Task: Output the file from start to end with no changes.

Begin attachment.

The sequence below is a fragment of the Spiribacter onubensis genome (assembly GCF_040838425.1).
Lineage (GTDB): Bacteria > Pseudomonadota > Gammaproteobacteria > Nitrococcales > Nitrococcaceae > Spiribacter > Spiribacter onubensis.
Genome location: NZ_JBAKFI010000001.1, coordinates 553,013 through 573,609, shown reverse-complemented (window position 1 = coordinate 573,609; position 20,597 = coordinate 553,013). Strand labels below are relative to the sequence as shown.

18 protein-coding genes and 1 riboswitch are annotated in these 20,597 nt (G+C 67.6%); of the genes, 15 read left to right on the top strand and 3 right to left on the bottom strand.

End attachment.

The sequence below is a fragment of the Spiribacter onubensis genome (assembly GCF_040838425.1).
Lineage (GTDB): Bacteria > Pseudomonadota > Gammaproteobacteria > Nitrococcales > Nitrococcaceae > Spiribacter > Spiribacter onubensis.
Genome location: NZ_JBAKFI010000001.1, coordinates 553,013 through 573,609, shown reverse-complemented (window position 1 = coordinate 573,609; position 20,597 = coordinate 553,013). Strand labels below are relative to the sequence as shown.

18 protein-coding genes and 1 riboswitch are annotated in these 20,597 nt (G+C 67.6%); of the genes, 15 read left to right on the top strand and 3 right to left on the bottom strand.